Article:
OpenEnergyMonitor Community

Dev: OpenEVSE Type-2 (non-tethered) enclosure (EmonEVSE)

In the next few weeks

The fully assembled Type-2 EmonEVSE will be fully CE certified.

We are still trying to decide if there would be demand also for the unit in kit form, please indicate your preference on the poll above. The kit version would be non CE certified, since obviously we can’t test the complete unit or ensure quality. However all components will be fully tested.

Is the second gland to allow for use of a teathered connector? If so would the unit be able switch between teathered and socket mode?

It is possible for a tethered cable toe be connected to the 2nd gland. Although we won’t be able to ship unit in this configuration (or recomend it) since this would not be allowed under the EV charging standards e.g. the tethered cable would be ‘live’ when an EV is charging using the T2 socket. Also there is a danger of two EV’s being connected at once which could cause damage.

Hi, have you implemented changing of current on EVSE side sensing the resistor between PP and PE in OpenEVSE firmware? If the OpenEVSE is set for 30A and you plug in Type2 cable rated for 16A, EVSE should reduce the current to that is rated for plugged cable.

Yes certainly, see:

For reference taking from BS EN 61851:1:2001:


“of course” it does :slight_smile:

By the way, an other question, inspired by this:
During the charge, is the actual charging current compared to the PP_Amps value?
(Is there an “overcurrent error” state, if the EVSE is set to 32A, and the Type2 cable is 16A rated, and somehow the car starts pulling 20-30A?)

I’ve checked the OpenEVSE flowchart, but I’ve only seen the temperature monitoring function, and the “overtemp” state.

The max charge current is limited to PP_Amps e.g. if no PP>GND resistor is present the EVSE defaults to the lowest possible charge rate (6A). The EVSE will not allow the charging current to be increased higher than the PP_Amps limit. will not start a charge.

If the resistor is present (as in the case of all compliment non-tethered cables) the EVSE will not allow the pilot signal to be increased to a charging current higher then PP_Amps e.g. 13A cable with 1.5k ohm resistor, EVSE will not allow pilot max amps to increase beyond 16A.

The charging limit is determined by the lowest denominator (weakest link) out of these three factors:

  • EVSE capability (max current setting in OpenEVSE config)
  • Maximum rating of the EV charging cable (set by PP > GND resistor in EVSE end T2 connector)
  • EV on-board charger capability

That’s clear.
I’m talking about a failure event.
The EVSE is only “commanding” the EV, how much Amps it should consume maximum.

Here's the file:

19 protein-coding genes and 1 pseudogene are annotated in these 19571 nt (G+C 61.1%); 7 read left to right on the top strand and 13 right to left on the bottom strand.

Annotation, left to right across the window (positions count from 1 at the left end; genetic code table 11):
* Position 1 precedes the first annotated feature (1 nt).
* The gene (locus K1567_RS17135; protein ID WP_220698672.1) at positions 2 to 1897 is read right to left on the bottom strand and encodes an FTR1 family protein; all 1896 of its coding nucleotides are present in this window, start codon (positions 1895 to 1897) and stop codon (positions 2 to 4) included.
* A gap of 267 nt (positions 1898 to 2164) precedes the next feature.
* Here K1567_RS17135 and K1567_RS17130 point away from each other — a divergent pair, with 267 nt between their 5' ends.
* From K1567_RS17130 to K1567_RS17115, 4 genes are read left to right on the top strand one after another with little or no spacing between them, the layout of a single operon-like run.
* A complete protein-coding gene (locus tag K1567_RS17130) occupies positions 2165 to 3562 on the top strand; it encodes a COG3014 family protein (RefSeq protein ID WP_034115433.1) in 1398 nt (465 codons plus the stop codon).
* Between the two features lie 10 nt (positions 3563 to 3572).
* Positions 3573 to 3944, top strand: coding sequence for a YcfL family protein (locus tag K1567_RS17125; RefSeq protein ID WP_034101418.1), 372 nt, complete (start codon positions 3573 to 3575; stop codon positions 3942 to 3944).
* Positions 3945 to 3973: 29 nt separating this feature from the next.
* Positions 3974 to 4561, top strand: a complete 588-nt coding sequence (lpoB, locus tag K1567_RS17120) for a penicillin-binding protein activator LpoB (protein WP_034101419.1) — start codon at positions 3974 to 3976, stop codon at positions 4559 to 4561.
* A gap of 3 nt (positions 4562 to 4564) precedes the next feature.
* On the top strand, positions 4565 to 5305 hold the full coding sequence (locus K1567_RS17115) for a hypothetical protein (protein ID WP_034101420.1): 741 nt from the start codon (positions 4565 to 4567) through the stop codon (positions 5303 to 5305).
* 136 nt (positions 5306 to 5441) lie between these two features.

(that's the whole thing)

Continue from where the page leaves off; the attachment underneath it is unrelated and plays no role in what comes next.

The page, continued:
But the actual Amps is determined by the EV itself.
There is a risk, that if the EV is malfunctioning (for example it doesn’t care the CP signal), then it can take more Amps, than the cable can handle.

For example:
my Leaf has a 6,6kW onboard charger (it can consume 32Amps), and the EVSE is set to 32 Amps, BUT the cable is only 16Amps rated, then the EVSE commands the Leaf, that is should not take more than 16Amps.
But if something goes wrong in the onboard charger of my Leaf, then it’s physically possible, that it will take 32Amps.
When the cable will melt.

The OpenEVSE is continously monitoring the inner temperature, during the charge session, and if it raises, then it reacts, at last by ending the charge session (overtemp).

I think, it would be a great safety function, if the actual charging current would be monitored also continously, and if it would be greater than the max Amps (calculated as you have described above) for a certain time period, then the charge should be also terminated and show “Overcurrent Error”.


The EVSE that generates the pilot square wave and sets the duty cycle. You are correct that if the EV chooses to ignore the pilot signal then it could draw more current, however there are many protection mechanisms in place to stop this happening since almost all other EVSE’s don’t have any way to measure the actual current being drawn. This would be particularity bad if the EV malfunctioned and tried to draw 32A from a granny cable! In practice I don’t think it could ever happen. But yes, I agree since we have the ability to monitor the current it would be good to check the current is withing limits. I’m pretty sure the openevse controller already does this. I will double check and do some testing.

great, thanks!

Hi guys,

I’m pleased to announce that the EmonEVSE is now available to purchase from the OpenEnergyMonitor store!

Datasheet download:

Thanks a lot for all your help, feedback and support during the development. I’m sorry it’s taken longer than planning to get to this stage. As a thank you I would like to offer you 15% discount on the new unit, just use code F0ZS87E76197 at checkout. Valid until 31st May 2018

Here is a video demonstrating the solar PV divert feature in action:

Here is a copy of my slides from a presentation I gave on the EmonEVSE last week, there is lots of background info on the development, background CE testing and future development of the unit.

Please let me know if you have any questions feedback.

We made the first customer installation of the EmonEVSE (outside of our development team) last week, it went well. The solar PV divert and web interface control have been working well :slight_smile:

Sorry for my late reply. Somehow I don’t get notifications and I only checked back in now.
Nice to see you are shipping the EmonEVSE. Thank you for making it a reality.

I ordered one today.
I still need to choose a place to install the unit (and the car only comes in September). When I have it installed, I’ll post a picture.

1 Like

Fantastic, thanks a lot for your order. It will be shipped this week :+1:

2 posts were split to a new topic: OpenEVSE DEV: Detecting three-phase using single CT sensor